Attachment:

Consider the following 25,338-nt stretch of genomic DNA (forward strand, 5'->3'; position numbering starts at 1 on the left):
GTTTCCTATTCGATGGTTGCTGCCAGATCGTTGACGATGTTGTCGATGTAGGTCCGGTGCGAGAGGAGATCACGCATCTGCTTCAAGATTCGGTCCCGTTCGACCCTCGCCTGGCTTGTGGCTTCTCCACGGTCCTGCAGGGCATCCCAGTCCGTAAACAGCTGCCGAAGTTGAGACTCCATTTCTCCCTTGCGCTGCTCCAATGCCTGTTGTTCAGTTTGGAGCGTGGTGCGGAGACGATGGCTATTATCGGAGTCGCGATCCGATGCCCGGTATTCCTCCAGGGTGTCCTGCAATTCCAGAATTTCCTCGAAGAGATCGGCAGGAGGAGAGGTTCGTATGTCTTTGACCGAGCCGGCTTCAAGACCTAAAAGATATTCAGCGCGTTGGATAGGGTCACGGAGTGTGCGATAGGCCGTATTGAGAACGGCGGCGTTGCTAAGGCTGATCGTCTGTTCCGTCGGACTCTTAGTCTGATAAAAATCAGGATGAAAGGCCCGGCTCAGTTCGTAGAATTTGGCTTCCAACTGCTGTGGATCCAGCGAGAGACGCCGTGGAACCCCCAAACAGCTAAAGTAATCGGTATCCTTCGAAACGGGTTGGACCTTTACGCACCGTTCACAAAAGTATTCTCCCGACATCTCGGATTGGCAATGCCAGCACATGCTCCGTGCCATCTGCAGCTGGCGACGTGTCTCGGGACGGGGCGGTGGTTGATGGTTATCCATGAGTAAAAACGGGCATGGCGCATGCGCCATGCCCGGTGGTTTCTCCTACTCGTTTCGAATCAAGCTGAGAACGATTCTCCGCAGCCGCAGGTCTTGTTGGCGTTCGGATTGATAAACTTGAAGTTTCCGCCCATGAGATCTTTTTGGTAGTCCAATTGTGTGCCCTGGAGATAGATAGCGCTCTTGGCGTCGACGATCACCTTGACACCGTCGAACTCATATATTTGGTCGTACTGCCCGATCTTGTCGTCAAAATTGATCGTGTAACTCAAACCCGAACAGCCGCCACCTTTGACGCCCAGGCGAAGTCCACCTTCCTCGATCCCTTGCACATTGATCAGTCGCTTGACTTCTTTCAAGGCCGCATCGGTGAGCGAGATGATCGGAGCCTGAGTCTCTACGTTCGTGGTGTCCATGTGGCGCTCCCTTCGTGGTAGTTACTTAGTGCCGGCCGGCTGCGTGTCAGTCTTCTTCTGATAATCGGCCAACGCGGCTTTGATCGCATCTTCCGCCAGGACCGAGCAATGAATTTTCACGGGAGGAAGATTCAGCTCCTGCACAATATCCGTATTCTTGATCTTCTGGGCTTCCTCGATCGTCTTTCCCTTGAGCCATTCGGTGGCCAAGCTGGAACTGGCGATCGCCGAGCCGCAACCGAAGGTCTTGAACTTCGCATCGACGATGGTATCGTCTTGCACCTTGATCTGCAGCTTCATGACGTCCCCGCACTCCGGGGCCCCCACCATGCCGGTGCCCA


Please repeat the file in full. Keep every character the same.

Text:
Consider the following 25,338-nt stretch of genomic DNA (forward strand, 5'->3'; position numbering starts at 1 on the left):
GTTTCCTATTCGATGGTTGCTGCCAGATCGTTGACGATGTTGTCGATGTAGGTCCGGTGCGAGAGGAGATCACGCATCTGCTTCAAGATTCGGTCCCGTTCGACCCTCGCCTGGCTTGTGGCTTCTCCACGGTCCTGCAGGGCATCCCAGTCCGTAAACAGCTGCCGAAGTTGAGACTCCATTTCTCCCTTGCGCTGCTCCAATGCCTGTTGTTCAGTTTGGAGCGTGGTGCGGAGACGATGGCTATTATCGGAGTCGCGATCCGATGCCCGGTATTCCTCCAGGGTGTCCTGCAATTCCAGAATTTCCTCGAAGAGATCGGCAGGAGGAGAGGTTCGTATGTCTTTGACCGAGCCGGCTTCAAGACCTAAAAGATATTCAGCGCGTTGGATAGGGTCACGGAGTGTGCGATAGGCCGTATTGAGAACGGCGGCGTTGCTAAGGCTGATCGTCTGTTCCGTCGGACTCTTAGTCTGATAAAAATCAGGATGAAAGGCCCGGCTCAGTTCGTAGAATTTGGCTTCCAACTGCTGTGGATCCAGCGAGAGACGCCGTGGAACCCCCAAACAGCTAAAGTAATCGGTATCCTTCGAAACGGGTTGGACCTTTACGCACCGTTCACAAAAGTATTCTCCCGACATCTCGGATTGGCAATGCCAGCACATGCTCCGTGCCATCTGCAGCTGGCGACGTGTCTCGGGACGGGGCGGTGGTTGATGGTTATCCATGAGTAAAAACGGGCATGGCGCATGCGCCATGCCCGGTGGTTTCTCCTACTCGTTTCGAATCAAGCTGAGAACGATTCTCCGCAGCCGCAGGTCTTGTTGGCGTTCGGATTGATAAACTTGAAGTTTCCGCCCATGAGATCTTTTTGGTAGTCCAATTGTGTGCCCTGGAGATAGATAGCGCTCTTGGCGTCGACGATCACCTTGACACCGTCGAACTCATATATTTGGTCGTACTGCCCGATCTTGTCGTCAAAATTGATCGTGTAACTCAAACCCGAACAGCCGCCACCTTTGACGCCCAGGCGAAGTCCACCTTCCTCGATCCCTTGCACATTGATCAGTCGCTTGACTTCTTTCAAGGCCGCATCGGTGAGCGAGATGATCGGAGCCTGAGTCTCTACGTTCGTGGTGTCCATGTGGCGCTCCCTTCGTGGTAGTTACTTAGTGCCGGCCGGCTGCGTGTCAGTCTTCTTCTGATAATCGGCCAACGCGGCTTTGATCGCATCTTCCGCCAGGACCGAGCAATGAATTTTCACGGGAGGAAGATTCAGCTCCTGCACAATATCCGTATTCTTGATCTTCTGGGCTTCCTCGATCGTCTTTCCCTTGAGCCATTCGGTGGCCAAGCTGGAACTGGCGATCGCCGAGCCGCAACCGAAGGTCTTGAACTTCGCATCGACGATGGTATCGTCTTGCACCTTGATCTGCAGCTTCATGACGTCCCCGCACTCCGGGGCCCCCACCATGCCGGTGCCCA